The Problem of Evil, aka Theodicy and How to Avoid It: Or Understanding the Idea of a Deity with Limited Power/Ability.
Gary M. Jaron, May 4 2017
General background of the issue is simply summed up in common knowledge in the Wikipedia article on the topic.
The problem of evil refers to the question of how to reconcile the existence of evil with an omnibenevolent, omniscient, and omnipotent God (see theism). An argument from evil attempts to show that the co-existence of evil and such a God is unlikely or impossible. Attempts to show the contrary have traditionally been discussed under the heading of theodicy. Besides philosophy of religion, the problem of evil is also important to the field of theology and ethics.
The problem is in the end a product and result of the assumptions of a specific theology. By this, I mean that if a given theology defines its god as being all powerful and also as being the source of goodness, then this creates the problem since it raises the question of how can good and all powerful god allow evil to exist since evil acts are not good?
Now, to begin with let me start with a simple fact. No one has as of April 30 2017 proven and verified the existence of God, any god that you care to name and that any religion purports to believe in and says that their God is real and exists.
To state that another way, the verifiable existence of God has not been done as of April 30 2017. I state it this way, in case someone wants to claim that sometime in the future science will be able to have the technology to do such a thing. I am not concerned with what might happen tomorrow. I am concerned with what is verifiably factual as of the date I gave.
To verify God’s existence, any God you care to claim exists, would be to offer verifiable evidence in the form of, and similar to the way scientists can verify the speed of light, the distance of the earth to the sun. Another paradigm of verification is based on the model of the historian. Another method of verification is to do it modeled on the way historians can verify that Abraham Lincoln wrote the specific words that have been given the name of the ‘Gettysburg Address’. The same historians can document that he read those words to a crowd of people on November 19, 1863 at Gettysburg, Pennsylvania. Neither using the methods of science or the methods of history has anyone verified the existence of any god entity as of April 30 2017.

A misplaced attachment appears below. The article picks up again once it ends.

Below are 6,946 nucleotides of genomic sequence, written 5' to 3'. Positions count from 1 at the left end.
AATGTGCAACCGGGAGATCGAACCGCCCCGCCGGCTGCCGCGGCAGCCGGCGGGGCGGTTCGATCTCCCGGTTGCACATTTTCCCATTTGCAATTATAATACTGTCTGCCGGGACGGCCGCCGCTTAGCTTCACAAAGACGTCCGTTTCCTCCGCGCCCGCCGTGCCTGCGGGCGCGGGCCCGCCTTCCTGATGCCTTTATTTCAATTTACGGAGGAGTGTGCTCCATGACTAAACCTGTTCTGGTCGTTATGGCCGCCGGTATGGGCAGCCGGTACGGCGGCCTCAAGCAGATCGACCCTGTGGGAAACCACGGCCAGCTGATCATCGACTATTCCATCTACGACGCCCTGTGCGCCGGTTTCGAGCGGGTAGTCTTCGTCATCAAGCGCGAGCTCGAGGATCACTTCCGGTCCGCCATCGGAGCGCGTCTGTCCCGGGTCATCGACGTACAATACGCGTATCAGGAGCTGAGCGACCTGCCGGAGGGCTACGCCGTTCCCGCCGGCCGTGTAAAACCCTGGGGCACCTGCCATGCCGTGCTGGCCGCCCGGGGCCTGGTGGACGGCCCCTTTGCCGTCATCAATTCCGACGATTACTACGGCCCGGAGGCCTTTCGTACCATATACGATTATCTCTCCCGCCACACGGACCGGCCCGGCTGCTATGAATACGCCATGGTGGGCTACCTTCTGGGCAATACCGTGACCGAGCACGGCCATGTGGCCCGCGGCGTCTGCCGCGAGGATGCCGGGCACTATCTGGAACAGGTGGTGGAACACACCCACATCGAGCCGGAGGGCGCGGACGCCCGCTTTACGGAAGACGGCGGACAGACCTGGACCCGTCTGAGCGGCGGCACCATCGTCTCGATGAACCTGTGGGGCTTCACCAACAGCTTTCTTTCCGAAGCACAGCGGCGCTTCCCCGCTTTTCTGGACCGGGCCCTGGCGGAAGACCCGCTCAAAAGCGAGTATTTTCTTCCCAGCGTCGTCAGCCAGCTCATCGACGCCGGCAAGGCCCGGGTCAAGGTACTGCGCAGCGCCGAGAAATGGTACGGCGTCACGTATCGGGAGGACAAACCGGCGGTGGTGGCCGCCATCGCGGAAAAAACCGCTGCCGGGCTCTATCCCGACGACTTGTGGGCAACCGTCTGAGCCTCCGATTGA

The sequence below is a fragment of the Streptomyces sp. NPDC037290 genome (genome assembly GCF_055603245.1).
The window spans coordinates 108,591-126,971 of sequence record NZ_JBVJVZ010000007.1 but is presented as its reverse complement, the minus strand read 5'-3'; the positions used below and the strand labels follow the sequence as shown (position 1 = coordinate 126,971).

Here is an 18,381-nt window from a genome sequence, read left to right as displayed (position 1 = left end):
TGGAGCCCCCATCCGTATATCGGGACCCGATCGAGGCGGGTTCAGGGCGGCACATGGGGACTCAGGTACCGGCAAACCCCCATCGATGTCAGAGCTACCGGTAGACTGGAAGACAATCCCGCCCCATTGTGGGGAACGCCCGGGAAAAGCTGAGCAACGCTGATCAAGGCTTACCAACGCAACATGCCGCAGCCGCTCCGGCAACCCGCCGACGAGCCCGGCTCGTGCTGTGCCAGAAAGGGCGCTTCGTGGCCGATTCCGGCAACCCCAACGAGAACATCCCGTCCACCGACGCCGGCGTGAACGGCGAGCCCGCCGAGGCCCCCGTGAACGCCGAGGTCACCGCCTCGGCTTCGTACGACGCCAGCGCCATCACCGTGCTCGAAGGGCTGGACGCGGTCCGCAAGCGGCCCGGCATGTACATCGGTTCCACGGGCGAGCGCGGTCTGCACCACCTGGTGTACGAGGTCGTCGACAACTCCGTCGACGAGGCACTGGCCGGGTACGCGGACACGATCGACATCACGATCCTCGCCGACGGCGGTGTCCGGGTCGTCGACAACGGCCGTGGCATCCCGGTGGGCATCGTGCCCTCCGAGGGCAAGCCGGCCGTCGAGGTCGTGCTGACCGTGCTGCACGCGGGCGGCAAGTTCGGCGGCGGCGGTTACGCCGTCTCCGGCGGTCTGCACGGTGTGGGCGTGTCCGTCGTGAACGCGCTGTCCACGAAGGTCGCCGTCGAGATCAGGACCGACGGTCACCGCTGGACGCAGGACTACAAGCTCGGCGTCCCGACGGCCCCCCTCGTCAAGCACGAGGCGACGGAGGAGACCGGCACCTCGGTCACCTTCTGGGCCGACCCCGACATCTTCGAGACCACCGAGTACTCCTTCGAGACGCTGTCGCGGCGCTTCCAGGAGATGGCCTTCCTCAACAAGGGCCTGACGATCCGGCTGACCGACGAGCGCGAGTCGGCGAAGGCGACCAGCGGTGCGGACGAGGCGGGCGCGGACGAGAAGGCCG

Lacking the verified evidence of any entity called God, I can then state that anything said and written about God prior to April 30 2017 is not based on any verifiable evidence.
Having established that fact I can then conclude that any and all statements about God’s existence and powers are not based on any verifiable evidence.
That means that all statements written or spoken concerning God made prior to April 30 2017 are simply records of what the author of those statement believes. The author of those statements is not describing a verifiable entity but is more like Arthur Conan Doyle when he described his creation Sherlock Holmes.
Therefore, all theology written before April 30 2017 is about an imaginary entity similar to the imaginary entity known as Sherlock Holmes.
The problem of evil for the imaginary entity of God in many theologies and religions is that they assume that their God is both all-powerful and the source of all goodness. They create the problem by imaging those two assumptions.
I will imagine and propose two ways of avoiding the whole problem. The solution is to assume a deity that has limited powers.
I favor the idea of a deity that meets the definition of pantheism. I also recognize that there is a related concept called panentheism. I will offer my definitions of those two terms and explain how they can avoid the problem of evil.
Pantheism is the idea that the physical universe is the equivalent of the Deity. There are not two different and separate entities but only one single entity. The usual idea and relationship of the Deity and the physical universe is based on the relationship of the human mind to a human body.
It is a fact that the complex system of matter and energy that makes of a human body gives rise to a phenomenon and experience that is described as a ‘mind’. It is a fact that human beings experience having a mind. The term mind points to a set of experience such as sensations, thoughts, feelings, memories, etc. How the human body actually creates those experiences of the ‘mind’ has not been fully verified. What has been verified is that people have written about, talked about, and believe in the experience called a mind.